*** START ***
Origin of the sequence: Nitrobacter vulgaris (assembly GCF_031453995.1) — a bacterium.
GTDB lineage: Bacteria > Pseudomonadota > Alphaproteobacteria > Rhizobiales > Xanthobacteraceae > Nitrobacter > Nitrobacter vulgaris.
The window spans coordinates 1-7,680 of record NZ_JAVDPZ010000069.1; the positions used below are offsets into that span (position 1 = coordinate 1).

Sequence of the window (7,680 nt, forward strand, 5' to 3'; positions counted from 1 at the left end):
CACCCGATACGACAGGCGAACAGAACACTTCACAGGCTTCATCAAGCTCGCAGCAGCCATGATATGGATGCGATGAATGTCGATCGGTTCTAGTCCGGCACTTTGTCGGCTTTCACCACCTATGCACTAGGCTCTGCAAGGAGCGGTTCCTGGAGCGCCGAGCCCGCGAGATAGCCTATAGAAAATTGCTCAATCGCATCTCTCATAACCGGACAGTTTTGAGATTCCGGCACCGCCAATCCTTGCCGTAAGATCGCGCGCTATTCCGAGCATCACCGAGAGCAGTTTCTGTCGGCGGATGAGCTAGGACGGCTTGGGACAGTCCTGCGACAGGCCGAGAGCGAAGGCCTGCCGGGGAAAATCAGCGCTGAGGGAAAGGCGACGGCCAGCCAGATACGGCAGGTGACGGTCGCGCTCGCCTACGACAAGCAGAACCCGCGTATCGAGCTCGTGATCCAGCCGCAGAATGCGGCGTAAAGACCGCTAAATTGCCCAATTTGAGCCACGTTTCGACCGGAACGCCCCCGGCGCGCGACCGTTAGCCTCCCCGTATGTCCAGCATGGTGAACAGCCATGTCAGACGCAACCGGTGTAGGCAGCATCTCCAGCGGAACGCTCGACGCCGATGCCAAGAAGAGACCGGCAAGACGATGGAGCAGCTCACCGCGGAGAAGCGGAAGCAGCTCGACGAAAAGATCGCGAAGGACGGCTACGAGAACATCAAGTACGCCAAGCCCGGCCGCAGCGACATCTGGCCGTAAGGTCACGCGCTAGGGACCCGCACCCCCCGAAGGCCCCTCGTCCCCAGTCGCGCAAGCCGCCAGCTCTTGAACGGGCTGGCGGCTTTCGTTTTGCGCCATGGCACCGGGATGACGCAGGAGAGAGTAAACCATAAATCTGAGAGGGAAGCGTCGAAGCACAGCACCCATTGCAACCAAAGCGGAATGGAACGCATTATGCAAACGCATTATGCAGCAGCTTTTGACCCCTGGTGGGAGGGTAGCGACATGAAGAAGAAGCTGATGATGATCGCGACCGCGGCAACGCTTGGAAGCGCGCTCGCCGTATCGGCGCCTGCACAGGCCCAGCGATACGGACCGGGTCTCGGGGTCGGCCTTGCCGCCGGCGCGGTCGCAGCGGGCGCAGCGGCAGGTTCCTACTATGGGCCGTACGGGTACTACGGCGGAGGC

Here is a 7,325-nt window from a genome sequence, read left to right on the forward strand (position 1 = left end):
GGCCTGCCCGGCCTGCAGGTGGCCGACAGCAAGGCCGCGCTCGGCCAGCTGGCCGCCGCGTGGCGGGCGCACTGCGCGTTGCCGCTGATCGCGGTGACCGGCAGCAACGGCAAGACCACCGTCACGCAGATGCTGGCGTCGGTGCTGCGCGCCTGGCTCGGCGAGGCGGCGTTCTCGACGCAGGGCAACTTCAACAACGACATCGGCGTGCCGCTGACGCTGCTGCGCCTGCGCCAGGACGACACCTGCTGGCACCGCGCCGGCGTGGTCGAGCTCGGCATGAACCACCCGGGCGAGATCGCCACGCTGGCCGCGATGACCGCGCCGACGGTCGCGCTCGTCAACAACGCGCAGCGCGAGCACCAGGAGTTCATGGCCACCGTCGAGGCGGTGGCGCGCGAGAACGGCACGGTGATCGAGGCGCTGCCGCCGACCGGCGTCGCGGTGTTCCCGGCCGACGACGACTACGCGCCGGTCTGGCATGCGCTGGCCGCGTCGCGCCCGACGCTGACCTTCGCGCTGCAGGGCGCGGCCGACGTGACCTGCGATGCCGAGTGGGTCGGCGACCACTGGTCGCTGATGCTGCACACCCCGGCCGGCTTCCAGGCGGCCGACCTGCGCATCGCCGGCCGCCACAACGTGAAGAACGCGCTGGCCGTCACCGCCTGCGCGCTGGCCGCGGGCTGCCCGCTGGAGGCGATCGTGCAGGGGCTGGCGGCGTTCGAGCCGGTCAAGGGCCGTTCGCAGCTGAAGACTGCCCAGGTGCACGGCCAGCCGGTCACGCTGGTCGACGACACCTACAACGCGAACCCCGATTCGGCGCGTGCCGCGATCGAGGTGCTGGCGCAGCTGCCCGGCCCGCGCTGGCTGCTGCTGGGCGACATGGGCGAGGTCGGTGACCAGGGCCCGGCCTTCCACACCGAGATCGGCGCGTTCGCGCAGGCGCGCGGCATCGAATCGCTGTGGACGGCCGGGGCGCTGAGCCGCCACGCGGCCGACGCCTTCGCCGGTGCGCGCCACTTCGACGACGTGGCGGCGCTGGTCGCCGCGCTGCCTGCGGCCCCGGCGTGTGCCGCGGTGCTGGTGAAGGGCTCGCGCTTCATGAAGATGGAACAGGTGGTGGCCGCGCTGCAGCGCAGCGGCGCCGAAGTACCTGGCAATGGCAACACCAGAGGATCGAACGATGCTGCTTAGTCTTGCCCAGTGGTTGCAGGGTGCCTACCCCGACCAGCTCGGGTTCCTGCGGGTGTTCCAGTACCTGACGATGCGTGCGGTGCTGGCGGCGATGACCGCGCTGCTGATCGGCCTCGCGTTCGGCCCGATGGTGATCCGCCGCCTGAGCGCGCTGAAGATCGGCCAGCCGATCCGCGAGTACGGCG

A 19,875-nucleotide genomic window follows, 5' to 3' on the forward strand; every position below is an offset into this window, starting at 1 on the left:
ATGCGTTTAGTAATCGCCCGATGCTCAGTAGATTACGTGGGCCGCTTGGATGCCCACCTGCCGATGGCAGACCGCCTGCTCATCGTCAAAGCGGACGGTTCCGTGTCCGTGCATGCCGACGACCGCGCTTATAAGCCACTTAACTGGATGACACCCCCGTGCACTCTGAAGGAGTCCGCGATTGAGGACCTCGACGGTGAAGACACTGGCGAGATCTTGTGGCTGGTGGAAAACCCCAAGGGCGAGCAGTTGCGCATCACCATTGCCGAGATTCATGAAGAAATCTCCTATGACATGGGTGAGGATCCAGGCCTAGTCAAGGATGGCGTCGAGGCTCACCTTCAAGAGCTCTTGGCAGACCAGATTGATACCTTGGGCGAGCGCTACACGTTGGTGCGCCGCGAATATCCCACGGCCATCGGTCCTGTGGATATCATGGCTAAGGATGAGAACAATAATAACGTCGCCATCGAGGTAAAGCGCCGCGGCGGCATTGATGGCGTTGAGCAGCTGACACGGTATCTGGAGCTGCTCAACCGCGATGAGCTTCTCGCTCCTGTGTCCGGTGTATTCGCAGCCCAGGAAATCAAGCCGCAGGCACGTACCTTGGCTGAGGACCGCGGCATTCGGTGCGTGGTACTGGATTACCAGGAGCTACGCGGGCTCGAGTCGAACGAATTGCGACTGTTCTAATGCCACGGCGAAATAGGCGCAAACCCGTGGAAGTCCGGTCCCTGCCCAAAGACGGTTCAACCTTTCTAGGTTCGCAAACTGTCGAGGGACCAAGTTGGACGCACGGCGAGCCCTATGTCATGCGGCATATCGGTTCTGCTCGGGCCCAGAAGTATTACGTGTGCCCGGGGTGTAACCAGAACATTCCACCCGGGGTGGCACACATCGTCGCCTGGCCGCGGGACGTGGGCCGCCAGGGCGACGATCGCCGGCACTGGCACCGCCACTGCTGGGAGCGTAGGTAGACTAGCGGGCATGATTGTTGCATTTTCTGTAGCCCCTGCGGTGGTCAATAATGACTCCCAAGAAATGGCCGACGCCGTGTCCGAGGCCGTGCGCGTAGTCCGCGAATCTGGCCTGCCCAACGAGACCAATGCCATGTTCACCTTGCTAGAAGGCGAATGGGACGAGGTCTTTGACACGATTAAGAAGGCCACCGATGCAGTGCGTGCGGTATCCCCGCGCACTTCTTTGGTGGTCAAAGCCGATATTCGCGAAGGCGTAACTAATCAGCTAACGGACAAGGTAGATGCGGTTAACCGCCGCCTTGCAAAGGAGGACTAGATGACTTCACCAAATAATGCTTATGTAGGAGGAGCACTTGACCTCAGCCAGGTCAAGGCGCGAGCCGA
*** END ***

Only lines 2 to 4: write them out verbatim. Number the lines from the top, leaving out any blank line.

GTDB lineage: Bacteria > Pseudomonadota > Alphaproteobacteria > Rhizobiales > Xanthobacteraceae > Nitrobacter > Nitrobacter vulgaris.
The window spans coordinates 1-7,680 of record NZ_JAVDPZ010000069.1; the positions used below are offsets into that span (position 1 = coordinate 1).

Sequence of the window (7,680 nt, forward strand, 5' to 3'; positions counted from 1 at the left end):